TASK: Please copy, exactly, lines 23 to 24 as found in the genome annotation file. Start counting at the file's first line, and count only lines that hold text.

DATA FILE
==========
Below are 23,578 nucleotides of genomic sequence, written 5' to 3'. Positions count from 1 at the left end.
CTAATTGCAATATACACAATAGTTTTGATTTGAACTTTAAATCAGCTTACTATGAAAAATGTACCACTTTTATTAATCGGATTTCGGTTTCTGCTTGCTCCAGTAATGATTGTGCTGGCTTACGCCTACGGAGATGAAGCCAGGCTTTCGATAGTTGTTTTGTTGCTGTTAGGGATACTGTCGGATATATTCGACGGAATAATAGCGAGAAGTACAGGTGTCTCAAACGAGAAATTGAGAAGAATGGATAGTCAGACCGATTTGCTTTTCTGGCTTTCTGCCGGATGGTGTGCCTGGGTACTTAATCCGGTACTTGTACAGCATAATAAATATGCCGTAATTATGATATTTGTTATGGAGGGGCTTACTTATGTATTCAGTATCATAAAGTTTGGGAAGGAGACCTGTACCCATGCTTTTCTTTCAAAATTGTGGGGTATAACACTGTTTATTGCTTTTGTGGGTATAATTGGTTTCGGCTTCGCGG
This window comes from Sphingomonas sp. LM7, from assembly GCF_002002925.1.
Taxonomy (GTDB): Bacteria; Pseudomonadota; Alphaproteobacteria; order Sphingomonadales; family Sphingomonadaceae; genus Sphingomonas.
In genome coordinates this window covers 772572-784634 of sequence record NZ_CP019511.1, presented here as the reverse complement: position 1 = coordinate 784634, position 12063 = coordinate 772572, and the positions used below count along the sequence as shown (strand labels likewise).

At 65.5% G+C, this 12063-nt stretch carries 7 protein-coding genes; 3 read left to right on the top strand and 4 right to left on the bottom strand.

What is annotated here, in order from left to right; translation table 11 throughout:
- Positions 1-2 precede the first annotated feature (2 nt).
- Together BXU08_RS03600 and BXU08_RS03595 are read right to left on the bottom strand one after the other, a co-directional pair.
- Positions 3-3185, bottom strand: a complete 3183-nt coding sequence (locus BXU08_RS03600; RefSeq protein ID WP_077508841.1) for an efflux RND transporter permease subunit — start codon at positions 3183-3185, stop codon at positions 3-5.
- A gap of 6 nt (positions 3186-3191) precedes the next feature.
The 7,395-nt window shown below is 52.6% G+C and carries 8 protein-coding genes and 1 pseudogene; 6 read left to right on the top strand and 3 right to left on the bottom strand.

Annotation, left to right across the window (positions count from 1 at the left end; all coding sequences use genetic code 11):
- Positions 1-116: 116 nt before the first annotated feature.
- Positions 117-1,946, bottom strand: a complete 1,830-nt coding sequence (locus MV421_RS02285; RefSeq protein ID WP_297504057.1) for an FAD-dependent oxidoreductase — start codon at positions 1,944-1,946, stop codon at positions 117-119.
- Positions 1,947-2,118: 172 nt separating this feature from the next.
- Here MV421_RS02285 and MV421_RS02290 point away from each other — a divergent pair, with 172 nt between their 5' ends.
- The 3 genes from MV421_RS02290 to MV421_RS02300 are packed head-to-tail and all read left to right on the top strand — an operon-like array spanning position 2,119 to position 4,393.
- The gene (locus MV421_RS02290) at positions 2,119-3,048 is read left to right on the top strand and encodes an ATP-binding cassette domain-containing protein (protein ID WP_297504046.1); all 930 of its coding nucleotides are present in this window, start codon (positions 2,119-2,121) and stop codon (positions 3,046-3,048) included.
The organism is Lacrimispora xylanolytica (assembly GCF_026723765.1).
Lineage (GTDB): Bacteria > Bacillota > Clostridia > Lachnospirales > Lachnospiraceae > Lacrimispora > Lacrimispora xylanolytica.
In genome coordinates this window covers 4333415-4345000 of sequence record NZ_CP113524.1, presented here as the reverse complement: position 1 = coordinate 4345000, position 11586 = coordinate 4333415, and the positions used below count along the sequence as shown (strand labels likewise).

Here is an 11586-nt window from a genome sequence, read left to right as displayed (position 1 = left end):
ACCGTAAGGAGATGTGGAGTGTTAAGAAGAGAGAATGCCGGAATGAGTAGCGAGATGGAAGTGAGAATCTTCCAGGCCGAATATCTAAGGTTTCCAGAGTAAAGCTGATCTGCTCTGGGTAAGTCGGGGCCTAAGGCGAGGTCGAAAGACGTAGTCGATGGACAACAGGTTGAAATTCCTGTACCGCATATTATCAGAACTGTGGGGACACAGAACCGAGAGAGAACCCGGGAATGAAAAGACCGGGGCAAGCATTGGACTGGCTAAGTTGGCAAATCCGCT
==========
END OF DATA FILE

Here is an 11586-nt window from a genome sequence, read left to right as displayed (position 1 = left end):
ACCGTAAGGAGATGTGGAGTGTTAAGAAGAGAGAATGCCGGAATGAGTAGCGAGATGGAAGTGAGAATCTTCCAGGCCGAATATCTAAGGTTTCCAGAGTAAAGCTGATCTGCTCTGGGTAAGTCGGGGCCTAAGGCGAGGTCGAAAGACGTAGTCGATGGACAACAGGTTGAAATTCCTGTACCGCATATTATCAGAACTGTGGGGACACAGAACCGAGAGAGAACCCGGGAATGAAAAGACCGGGGCAAGCATTGGACTGGCTAAGTTGGCAAATCCGCT